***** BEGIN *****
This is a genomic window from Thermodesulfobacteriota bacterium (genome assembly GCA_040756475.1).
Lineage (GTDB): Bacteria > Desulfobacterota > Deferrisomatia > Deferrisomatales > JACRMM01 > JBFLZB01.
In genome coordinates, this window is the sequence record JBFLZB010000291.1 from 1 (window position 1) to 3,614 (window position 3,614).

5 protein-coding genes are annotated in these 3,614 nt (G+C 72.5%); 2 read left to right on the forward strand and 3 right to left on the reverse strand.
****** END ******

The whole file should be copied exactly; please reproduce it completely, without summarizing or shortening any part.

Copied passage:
This is a genomic window from Thermodesulfobacteriota bacterium (genome assembly GCA_040756475.1).
Lineage (GTDB): Bacteria > Desulfobacterota > Deferrisomatia > Deferrisomatales > JACRMM01 > JBFLZB01.
In genome coordinates, this window is the sequence record JBFLZB010000291.1 from 1 (window position 1) to 3,614 (window position 3,614).

5 protein-coding genes are annotated in these 3,614 nt (G+C 72.5%); 2 read left to right on the forward strand and 3 right to left on the reverse strand.